BY JASON GROSS
It’s amazing that these punk minimalists waited for decades to do a self-titled album but that’s just part of their irony and art. For their 14th album (their first one of new material with guitarist Matthew Simms), we get to hear a kinder, gentler version of Wire but don’t let that fool you- wimpy or empty they ain’t.
Compared to the fury of their post-millennium comeback (the Read & Burn EP’s, the Send album) and with the loss of founder/guitarist Bruce Gilbert, their last few albums were missing some of the avant leanings and hard-nosed spirit of their early albums and even some of their dancey ’80s records too. As such, old fans might be put off a bit from their seemingly pleasant-sounding music now. At times, they sound like a darker version of the dB’s (not a bad thing really) or that they did a whole album modeled after a polished take on “Outdoor Miner” (also not bad necessarily).
Vocally, it’s all guitarist Colin Newman now, who’s ditched his yelp mode for a calmer tone now. He starts off name-checking all the online items he can think of on “Blogging” to a low-key minimal rock backing, only interrupted by an off-beat solo. By the next tune, he’s actually pleading about a fading relationship (“Shifting”), backed by melodic guitars in an airy atmosphere and only a lightly menacing tone shoved into the background. From there, they get majestic (“Burning Bridges”), jaunty (“High”), creepy-crawly (“Sleep-Walking”) and even a little psychedelic (the bouncy “Swallow”). Finally at the end, they rev things up with a strong trio of tunes- “Split Your Ends” is a tight rocker that could almost be a Tom Petty boogie except for the dark synths and buzzing guitars, “Octopus” features jagged, harsh noises and controlled chaos interludes and the lengthy “Harpooned” has Colin almost drown out by grand, noisy slow-churning of the band.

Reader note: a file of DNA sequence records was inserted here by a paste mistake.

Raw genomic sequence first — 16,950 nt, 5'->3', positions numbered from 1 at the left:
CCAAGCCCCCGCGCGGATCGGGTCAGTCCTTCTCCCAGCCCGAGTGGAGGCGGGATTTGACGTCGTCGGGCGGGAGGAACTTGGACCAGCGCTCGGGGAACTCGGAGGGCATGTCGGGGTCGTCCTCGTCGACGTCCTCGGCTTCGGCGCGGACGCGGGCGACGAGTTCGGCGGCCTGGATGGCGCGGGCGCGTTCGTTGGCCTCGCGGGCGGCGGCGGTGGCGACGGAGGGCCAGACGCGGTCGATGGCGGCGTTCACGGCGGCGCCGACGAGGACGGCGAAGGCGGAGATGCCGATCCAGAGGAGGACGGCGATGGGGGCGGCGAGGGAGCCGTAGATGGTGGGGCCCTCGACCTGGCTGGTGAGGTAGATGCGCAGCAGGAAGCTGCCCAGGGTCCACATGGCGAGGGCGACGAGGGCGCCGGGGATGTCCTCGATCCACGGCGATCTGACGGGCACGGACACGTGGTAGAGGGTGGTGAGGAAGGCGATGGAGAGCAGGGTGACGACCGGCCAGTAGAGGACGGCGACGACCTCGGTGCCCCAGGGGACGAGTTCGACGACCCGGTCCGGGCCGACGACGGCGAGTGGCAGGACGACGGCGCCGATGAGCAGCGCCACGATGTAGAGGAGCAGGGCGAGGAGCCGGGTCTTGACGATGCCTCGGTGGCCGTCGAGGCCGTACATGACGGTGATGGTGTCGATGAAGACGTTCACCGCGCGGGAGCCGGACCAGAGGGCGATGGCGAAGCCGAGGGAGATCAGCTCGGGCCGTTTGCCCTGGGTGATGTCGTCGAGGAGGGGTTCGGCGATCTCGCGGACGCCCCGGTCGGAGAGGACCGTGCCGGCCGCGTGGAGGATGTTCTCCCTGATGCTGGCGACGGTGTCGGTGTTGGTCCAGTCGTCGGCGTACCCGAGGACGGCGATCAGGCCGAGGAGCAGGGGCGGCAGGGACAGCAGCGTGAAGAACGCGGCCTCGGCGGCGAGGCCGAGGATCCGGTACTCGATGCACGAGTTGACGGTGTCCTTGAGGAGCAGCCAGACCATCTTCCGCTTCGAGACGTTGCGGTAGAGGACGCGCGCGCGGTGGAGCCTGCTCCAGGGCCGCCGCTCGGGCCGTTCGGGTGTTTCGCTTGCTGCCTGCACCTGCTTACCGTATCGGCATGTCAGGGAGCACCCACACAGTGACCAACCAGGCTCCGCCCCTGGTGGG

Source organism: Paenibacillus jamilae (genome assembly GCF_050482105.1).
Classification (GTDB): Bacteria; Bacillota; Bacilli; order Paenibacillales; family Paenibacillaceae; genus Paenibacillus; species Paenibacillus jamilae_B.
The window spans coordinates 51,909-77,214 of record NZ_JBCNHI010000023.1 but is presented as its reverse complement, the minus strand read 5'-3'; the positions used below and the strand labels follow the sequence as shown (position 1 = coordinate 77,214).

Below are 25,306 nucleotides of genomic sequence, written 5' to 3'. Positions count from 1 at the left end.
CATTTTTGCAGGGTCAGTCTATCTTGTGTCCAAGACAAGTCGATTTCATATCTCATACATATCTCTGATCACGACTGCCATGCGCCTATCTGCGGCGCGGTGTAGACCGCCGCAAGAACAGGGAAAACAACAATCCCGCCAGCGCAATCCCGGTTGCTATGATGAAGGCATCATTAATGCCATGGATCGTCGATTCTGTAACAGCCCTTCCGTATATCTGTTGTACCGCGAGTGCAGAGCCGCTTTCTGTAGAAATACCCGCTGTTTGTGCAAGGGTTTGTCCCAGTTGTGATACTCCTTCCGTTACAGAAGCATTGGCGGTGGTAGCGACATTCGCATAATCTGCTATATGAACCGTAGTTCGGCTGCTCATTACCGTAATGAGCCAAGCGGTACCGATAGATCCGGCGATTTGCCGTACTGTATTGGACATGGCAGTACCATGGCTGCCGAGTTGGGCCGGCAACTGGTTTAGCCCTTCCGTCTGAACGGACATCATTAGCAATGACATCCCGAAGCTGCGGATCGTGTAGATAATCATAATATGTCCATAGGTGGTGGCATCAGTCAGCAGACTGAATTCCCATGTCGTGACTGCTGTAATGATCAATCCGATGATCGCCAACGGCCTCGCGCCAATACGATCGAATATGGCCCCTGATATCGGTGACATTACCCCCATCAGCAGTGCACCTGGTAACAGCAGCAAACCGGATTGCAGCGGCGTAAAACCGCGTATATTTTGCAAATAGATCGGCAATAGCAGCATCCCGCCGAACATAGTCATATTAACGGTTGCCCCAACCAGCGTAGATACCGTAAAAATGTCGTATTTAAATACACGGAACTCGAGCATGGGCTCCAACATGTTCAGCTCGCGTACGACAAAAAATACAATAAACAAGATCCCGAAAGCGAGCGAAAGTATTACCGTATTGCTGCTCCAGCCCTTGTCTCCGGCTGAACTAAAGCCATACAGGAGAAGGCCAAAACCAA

‘Good’? Sure. Consistent? Yeah, but maybe a little too consistent at times as Newman’s voice doesn’t ID or differentiate the songs as much as they could sometimes. A little more variety to shake things up would be nice, like maybe giving bassist Graham Lewis more than just a vocal cameo here. In the end, Wire is Wire- a strange, alluring, arty old-school punk collective that lives by its own rules, just like the Fall or Pere Ubu. If this album doesn’t bowl you over, it doesn’t disappoint either and rest assured that their next record will be something different that you didn’t expect either. And for that, we should be grateful.
DOWNLOAD: “Harpooned,” “Split Your Ends”